Launching Visual Search as Easy as Snapping a Photograph

The ability to find a sofa that is a near match to one featured in a favorite home design magazine, or a pair of cute earrings a friend recently purchased on the web has never been easier, thanks to a developing technology known as a visual search.

This new way of locating just about anything that can be found on-line begins with an image that the seeker snaps themselves or locates on an existing website. That image is what launches the search inquiry, much in the way that popular search engines like Google or Bing use word descriptions to return results. A visual search engine eliminates the need for key words to filter results because the image serves as the sole basis for the search inquiry. Using the image or photograph, this rising technology employs patterns rooted in an algorithm to return like images and offer up the closest retailers where the desired items can be found. Consumers also have the option to purchase their item of choice on-line in many cases.

Take the Canada-based firm Slyce, for example. Slyce is one of the cutting-edge companies working to optimize visual search software that is aimed at giving shoppers a way to buy any product they want, whether they see it in the world around them or spot it while browsing the web. See someone wearing a pair of must-have designer boots? Obtaining an identical pair is now just a snap and click away as many major retailers are beginning to offer customers the ability to shop instantly using the software developed by Slyce. High-end retailers like Neiman Marcus are included among them, having launched its “Snap. Find. Shop.” purchase app for use with iPhones in the fall of 2014. Retailers such as Macy’s and Target also unveiled similar apps late last year, but the fledgling software these stores are employing are not as far-reaching. The Macy’s app requires the user to engage in some additional steps to narrow down search results, like specifying a particular department. The Target app, kicked off at the start of the back-to-school shopping season, only identifies items appearing in printed sales advertisements.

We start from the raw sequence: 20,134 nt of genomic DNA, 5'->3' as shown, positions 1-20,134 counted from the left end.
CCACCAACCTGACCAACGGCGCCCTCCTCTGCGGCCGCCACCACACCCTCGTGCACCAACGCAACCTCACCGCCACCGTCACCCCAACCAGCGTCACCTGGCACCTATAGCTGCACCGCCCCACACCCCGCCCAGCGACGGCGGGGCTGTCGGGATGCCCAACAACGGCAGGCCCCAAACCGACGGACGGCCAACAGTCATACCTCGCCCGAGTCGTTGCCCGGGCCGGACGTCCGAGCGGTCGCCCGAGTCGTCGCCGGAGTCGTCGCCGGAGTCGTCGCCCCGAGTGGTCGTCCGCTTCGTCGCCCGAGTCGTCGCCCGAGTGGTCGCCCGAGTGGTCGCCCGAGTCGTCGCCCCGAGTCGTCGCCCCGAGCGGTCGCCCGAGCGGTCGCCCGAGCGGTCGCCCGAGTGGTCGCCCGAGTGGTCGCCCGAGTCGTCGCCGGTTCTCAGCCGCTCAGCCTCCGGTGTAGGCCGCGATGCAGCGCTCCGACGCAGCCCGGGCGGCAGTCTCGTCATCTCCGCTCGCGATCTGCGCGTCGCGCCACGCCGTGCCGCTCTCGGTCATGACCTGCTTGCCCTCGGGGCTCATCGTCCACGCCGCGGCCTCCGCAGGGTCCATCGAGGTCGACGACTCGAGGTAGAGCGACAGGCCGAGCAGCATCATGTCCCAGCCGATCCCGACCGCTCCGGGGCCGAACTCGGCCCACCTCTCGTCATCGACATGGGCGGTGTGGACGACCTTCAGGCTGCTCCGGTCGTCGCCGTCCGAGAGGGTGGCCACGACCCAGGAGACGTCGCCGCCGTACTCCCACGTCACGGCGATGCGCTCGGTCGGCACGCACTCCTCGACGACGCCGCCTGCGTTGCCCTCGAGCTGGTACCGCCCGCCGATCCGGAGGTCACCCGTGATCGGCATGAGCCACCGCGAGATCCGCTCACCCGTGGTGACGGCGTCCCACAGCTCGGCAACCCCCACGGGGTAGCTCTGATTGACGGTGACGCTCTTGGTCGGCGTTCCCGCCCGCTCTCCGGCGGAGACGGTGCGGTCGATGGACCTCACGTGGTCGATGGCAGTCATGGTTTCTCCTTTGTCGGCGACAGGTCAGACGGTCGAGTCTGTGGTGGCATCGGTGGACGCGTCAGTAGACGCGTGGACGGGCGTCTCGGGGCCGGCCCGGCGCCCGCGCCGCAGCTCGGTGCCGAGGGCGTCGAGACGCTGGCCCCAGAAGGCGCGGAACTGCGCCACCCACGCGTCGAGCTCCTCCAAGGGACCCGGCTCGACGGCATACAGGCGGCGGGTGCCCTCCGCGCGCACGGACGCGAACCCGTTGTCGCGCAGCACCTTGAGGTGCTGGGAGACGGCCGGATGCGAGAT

While launching a search with only an image to serve as the guide has not yet become as common as Googling a favorite author to find a copy of their latest book, the growing number of major merchants that are utilizing this technology suggests it will be among the newest tools consumers use to get exactly what they want in a snap.

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